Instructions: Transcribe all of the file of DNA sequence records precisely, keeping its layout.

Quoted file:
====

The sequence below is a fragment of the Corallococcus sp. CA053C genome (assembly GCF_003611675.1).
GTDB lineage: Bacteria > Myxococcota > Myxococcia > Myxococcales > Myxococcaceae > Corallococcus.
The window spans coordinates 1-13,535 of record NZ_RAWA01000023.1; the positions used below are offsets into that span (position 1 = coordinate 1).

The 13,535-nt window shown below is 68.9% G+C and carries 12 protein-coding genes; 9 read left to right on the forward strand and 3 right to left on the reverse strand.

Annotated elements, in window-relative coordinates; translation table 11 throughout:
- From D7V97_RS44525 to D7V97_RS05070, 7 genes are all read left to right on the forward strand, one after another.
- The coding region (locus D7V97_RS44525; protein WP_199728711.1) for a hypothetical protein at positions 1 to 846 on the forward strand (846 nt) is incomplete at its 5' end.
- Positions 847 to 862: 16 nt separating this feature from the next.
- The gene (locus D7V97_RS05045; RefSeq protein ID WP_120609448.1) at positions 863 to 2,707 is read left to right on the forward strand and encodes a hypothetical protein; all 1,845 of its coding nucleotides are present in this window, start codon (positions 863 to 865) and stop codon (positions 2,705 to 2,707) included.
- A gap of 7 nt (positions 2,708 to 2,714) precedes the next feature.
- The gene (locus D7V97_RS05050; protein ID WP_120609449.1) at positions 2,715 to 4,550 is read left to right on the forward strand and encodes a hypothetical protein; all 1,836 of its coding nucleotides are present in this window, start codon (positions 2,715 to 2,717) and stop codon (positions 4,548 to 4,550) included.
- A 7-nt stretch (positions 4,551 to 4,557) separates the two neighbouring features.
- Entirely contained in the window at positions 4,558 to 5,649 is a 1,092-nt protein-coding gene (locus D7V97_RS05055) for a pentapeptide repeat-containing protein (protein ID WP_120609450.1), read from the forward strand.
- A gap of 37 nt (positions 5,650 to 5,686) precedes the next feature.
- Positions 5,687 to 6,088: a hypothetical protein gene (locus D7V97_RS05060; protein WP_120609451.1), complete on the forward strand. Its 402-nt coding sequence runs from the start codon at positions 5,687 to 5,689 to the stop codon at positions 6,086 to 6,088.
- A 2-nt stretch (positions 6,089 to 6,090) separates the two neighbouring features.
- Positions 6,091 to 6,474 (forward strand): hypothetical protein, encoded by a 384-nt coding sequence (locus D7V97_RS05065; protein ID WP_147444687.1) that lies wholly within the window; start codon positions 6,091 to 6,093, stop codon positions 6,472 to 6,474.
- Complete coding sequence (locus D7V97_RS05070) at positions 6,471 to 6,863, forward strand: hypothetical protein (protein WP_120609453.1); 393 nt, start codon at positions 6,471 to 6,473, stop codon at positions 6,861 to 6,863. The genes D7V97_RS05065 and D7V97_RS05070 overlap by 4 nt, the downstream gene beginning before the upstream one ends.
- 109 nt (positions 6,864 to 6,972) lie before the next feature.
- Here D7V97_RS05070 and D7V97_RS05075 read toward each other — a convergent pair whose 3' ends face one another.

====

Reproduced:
The sequence below is a fragment of the Corallococcus sp. CA053C genome (assembly GCF_003611675.1).
GTDB lineage: Bacteria > Myxococcota > Myxococcia > Myxococcales > Myxococcaceae > Corallococcus.
The window spans coordinates 1-13,535 of record NZ_RAWA01000023.1; the positions used below are offsets into that span (position 1 = coordinate 1).

The 13,535-nt window shown below is 68.9% G+C and carries 12 protein-coding genes; 9 read left to right on the forward strand and 3 right to left on the reverse strand.

Annotated elements, in window-relative coordinates; translation table 11 throughout:
- From D7V97_RS44525 to D7V97_RS05070, 7 genes are all read left to right on the forward strand, one after another.
- The coding region (locus D7V97_RS44525; protein WP_199728711.1) for a hypothetical protein at positions 1 to 846 on the forward strand (846 nt) is incomplete at its 5' end.
- Positions 847 to 862: 16 nt separating this feature from the next.
- The gene (locus D7V97_RS05045; RefSeq protein ID WP_120609448.1) at positions 863 to 2,707 is read left to right on the forward strand and encodes a hypothetical protein; all 1,845 of its coding nucleotides are present in this window, start codon (positions 863 to 865) and stop codon (positions 2,705 to 2,707) included.
- A gap of 7 nt (positions 2,708 to 2,714) precedes the next feature.
- The gene (locus D7V97_RS05050; protein ID WP_120609449.1) at positions 2,715 to 4,550 is read left to right on the forward strand and encodes a hypothetical protein; all 1,836 of its coding nucleotides are present in this window, start codon (positions 2,715 to 2,717) and stop codon (positions 4,548 to 4,550) included.
- A 7-nt stretch (positions 4,551 to 4,557) separates the two neighbouring features.
- Entirely contained in the window at positions 4,558 to 5,649 is a 1,092-nt protein-coding gene (locus D7V97_RS05055) for a pentapeptide repeat-containing protein (protein ID WP_120609450.1), read from the forward strand.
- A gap of 37 nt (positions 5,650 to 5,686) precedes the next feature.
- Positions 5,687 to 6,088: a hypothetical protein gene (locus D7V97_RS05060; protein WP_120609451.1), complete on the forward strand. Its 402-nt coding sequence runs from the start codon at positions 5,687 to 5,689 to the stop codon at positions 6,086 to 6,088.
- A 2-nt stretch (positions 6,089 to 6,090) separates the two neighbouring features.
- Positions 6,091 to 6,474 (forward strand): hypothetical protein, encoded by a 384-nt coding sequence (locus D7V97_RS05065; protein ID WP_147444687.1) that lies wholly within the window; start codon positions 6,091 to 6,093, stop codon positions 6,472 to 6,474.
- Complete coding sequence (locus D7V97_RS05070) at positions 6,471 to 6,863, forward strand: hypothetical protein (protein WP_120609453.1); 393 nt, start codon at positions 6,471 to 6,473, stop codon at positions 6,861 to 6,863. The genes D7V97_RS05065 and D7V97_RS05070 overlap by 4 nt, the downstream gene beginning before the upstream one ends.
- 109 nt (positions 6,864 to 6,972) lie before the next feature.
- Here D7V97_RS05070 and D7V97_RS05075 read toward each other — a convergent pair whose 3' ends face one another.